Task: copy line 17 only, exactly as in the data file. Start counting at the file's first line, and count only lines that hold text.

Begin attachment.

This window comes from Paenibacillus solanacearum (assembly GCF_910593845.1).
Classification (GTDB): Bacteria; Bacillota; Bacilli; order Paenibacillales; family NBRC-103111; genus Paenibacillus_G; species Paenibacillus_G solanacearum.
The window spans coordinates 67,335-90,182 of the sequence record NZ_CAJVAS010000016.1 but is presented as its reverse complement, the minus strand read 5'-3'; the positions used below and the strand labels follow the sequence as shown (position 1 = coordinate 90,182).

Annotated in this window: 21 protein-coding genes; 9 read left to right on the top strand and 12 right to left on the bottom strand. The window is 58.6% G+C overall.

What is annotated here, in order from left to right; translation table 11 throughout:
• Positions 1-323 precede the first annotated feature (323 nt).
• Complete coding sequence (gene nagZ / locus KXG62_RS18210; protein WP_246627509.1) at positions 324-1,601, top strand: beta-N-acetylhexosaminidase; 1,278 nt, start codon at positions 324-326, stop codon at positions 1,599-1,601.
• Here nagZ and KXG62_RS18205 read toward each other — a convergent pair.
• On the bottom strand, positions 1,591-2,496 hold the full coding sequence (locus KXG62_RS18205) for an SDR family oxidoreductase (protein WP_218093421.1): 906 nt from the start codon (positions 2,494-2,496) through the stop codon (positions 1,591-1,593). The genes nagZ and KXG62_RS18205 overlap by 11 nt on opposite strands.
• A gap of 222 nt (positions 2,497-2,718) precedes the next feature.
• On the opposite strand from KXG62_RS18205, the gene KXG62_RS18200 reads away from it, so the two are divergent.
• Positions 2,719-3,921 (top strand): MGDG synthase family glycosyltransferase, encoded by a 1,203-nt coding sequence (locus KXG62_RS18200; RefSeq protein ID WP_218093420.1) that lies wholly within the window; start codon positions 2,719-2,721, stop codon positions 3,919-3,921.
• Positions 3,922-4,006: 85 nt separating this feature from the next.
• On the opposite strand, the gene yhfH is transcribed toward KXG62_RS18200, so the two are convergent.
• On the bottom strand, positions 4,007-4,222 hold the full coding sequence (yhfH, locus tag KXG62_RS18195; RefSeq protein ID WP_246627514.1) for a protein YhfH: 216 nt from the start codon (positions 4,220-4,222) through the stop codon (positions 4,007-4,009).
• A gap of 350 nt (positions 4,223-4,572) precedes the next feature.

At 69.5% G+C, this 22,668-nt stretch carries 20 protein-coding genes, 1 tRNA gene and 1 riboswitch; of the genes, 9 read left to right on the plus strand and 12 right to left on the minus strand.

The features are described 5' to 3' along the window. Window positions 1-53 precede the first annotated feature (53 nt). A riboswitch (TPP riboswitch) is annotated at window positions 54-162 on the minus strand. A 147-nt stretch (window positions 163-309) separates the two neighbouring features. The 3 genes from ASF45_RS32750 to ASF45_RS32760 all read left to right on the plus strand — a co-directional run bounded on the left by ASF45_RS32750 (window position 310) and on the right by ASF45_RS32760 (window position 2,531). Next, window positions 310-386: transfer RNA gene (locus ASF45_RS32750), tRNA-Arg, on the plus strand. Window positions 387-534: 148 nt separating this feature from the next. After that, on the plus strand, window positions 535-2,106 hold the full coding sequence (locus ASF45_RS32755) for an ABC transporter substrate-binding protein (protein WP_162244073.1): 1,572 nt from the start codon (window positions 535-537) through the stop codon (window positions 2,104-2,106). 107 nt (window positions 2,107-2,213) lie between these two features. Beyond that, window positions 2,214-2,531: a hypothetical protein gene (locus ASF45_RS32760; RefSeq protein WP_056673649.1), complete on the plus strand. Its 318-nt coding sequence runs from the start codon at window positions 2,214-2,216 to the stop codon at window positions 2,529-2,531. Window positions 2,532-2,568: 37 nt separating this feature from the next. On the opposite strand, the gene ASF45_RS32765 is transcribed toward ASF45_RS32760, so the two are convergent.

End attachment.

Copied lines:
At 69.5% G+C, this 22,668-nt stretch carries 20 protein-coding genes, 1 tRNA gene and 1 riboswitch; of the genes, 9 read left to right on the plus strand and 12 right to left on the minus strand.